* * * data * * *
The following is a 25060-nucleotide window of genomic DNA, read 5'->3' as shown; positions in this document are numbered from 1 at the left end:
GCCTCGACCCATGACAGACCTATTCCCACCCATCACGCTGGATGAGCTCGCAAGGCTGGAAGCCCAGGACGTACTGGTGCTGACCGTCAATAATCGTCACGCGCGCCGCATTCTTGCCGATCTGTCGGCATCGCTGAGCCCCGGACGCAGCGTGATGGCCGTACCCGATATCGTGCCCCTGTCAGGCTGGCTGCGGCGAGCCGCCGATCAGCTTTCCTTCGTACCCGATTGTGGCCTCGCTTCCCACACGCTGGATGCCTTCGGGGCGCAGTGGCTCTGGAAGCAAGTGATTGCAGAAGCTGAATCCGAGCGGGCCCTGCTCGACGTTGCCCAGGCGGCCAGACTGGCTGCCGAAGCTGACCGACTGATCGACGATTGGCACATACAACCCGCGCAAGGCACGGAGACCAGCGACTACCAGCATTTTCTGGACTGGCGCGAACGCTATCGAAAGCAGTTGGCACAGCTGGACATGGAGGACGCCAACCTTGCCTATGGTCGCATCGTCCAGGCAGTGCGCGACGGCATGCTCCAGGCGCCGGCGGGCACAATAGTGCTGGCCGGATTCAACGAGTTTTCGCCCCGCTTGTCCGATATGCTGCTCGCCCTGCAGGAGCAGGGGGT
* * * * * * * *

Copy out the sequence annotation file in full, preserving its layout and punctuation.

The following is a 25060-nucleotide window of genomic DNA, read 5'->3' as shown; positions in this document are numbered from 1 at the left end:
GCCTCGACCCATGACAGACCTATTCCCACCCATCACGCTGGATGAGCTCGCAAGGCTGGAAGCCCAGGACGTACTGGTGCTGACCGTCAATAATCGTCACGCGCGCCGCATTCTTGCCGATCTGTCGGCATCGCTGAGCCCCGGACGCAGCGTGATGGCCGTACCCGATATCGTGCCCCTGTCAGGCTGGCTGCGGCGAGCCGCCGATCAGCTTTCCTTCGTACCCGATTGTGGCCTCGCTTCCCACACGCTGGATGCCTTCGGGGCGCAGTGGCTCTGGAAGCAAGTGATTGCAGAAGCTGAATCCGAGCGGGCCCTGCTCGACGTTGCCCAGGCGGCCAGACTGGCTGCCGAAGCTGACCGACTGATCGACGATTGGCACATACAACCCGCGCAAGGCACGGAGACCAGCGACTACCAGCATTTTCTGGACTGGCGCGAACGCTATCGAAAGCAGTTGGCACAGCTGGACATGGAGGACGCCAACCTTGCCTATGGTCGCATCGTCCAGGCAGTGCGCGACGGCATGCTCCAGGCGCCGGCGGGCACAATAGTGCTGGCCGGATTCAACGAGTTTTCGCCCCGCTTGTCCGATATGCTGCTCGCCCTGCAGGAGCAGGGGGT